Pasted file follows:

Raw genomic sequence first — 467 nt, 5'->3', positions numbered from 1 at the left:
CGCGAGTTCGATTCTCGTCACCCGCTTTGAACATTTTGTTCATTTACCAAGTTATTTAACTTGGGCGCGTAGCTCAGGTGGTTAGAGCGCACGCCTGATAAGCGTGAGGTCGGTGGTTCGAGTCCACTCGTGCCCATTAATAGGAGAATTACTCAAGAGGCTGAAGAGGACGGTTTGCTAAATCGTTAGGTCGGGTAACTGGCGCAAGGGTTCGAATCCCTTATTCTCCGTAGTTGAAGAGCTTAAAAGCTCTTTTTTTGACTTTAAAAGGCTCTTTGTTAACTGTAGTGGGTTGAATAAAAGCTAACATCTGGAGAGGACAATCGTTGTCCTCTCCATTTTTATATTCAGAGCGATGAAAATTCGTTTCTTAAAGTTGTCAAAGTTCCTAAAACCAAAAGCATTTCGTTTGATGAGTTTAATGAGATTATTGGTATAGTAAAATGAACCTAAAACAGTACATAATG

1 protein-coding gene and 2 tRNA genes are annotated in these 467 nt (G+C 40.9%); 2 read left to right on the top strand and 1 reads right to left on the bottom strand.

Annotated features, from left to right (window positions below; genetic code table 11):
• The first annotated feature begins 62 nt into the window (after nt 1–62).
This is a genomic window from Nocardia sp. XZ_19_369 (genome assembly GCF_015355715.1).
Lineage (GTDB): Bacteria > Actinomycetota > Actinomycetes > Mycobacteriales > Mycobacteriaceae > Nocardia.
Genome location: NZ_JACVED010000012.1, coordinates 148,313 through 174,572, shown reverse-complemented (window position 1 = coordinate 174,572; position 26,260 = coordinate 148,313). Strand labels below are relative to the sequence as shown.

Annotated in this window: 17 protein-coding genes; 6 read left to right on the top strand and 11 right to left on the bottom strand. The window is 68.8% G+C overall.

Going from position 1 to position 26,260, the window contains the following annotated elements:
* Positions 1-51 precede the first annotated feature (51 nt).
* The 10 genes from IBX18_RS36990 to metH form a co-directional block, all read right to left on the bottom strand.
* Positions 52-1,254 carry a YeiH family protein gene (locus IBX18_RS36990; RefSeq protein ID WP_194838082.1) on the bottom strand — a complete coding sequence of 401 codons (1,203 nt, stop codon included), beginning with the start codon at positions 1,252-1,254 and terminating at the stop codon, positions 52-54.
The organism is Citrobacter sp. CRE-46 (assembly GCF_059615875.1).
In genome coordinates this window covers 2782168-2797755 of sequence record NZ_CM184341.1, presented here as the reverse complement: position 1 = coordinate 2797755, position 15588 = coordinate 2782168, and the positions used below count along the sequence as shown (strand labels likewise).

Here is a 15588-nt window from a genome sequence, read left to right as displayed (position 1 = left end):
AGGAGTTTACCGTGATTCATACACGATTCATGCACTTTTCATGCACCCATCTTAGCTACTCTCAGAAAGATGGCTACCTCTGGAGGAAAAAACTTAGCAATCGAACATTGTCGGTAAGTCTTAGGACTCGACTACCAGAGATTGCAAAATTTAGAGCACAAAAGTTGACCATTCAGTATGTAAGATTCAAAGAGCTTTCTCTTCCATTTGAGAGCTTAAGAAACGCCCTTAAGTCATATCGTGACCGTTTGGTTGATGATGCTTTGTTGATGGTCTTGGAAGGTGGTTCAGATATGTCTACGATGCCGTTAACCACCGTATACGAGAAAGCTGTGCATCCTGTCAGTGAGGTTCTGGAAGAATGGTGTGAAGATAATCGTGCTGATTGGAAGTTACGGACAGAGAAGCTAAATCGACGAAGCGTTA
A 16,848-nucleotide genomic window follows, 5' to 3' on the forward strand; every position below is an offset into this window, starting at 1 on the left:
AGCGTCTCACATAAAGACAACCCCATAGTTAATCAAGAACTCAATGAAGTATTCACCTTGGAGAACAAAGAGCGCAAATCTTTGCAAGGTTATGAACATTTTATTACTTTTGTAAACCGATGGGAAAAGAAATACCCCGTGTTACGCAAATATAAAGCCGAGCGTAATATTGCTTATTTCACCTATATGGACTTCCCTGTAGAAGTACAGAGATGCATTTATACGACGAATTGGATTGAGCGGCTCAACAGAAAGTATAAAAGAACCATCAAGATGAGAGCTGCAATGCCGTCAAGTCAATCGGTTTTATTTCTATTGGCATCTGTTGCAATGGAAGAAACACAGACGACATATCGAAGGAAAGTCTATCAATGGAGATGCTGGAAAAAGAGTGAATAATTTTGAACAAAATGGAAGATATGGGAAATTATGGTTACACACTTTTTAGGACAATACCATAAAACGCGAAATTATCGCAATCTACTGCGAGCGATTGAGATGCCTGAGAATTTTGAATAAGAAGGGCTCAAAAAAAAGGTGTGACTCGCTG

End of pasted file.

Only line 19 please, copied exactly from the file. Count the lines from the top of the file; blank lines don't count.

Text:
AGCGTCTCACATAAAGACAACCCCATAGTTAATCAAGAACTCAATGAAGTATTCACCTTGGAGAACAAAGAGCGCAAATCTTTGCAAGGTTATGAACATTTTATTACTTTTGTAAACCGATGGGAAAAGAAATACCCCGTGTTACGCAAATATAAAGCCGAGCGTAATATTGCTTATTTCACCTATATGGACTTCCCTGTAGAAGTACAGAGATGCATTTATACGACGAATTGGATTGAGCGGCTCAACAGAAAGTATAAAAGAACCATCAAGATGAGAGCTGCAATGCCGTCAAGTCAATCGGTTTTATTTCTATTGGCATCTGTTGCAATGGAAGAAACACAGACGACATATCGAAGGAAAGTCTATCAATGGAGATGCTGGAAAAAGAGTGAATAATTTTGAACAAAATGGAAGATATGGGAAATTATGGTTACACACTTTTTAGGACAATACCATAAAACGCGAAATTATCGCAATCTACTGCGAGCGATTGAGATGCCTGAGAATTTTGAATAAGAAGGGCTCAAAAAAAAGGTGTGACTCGCTG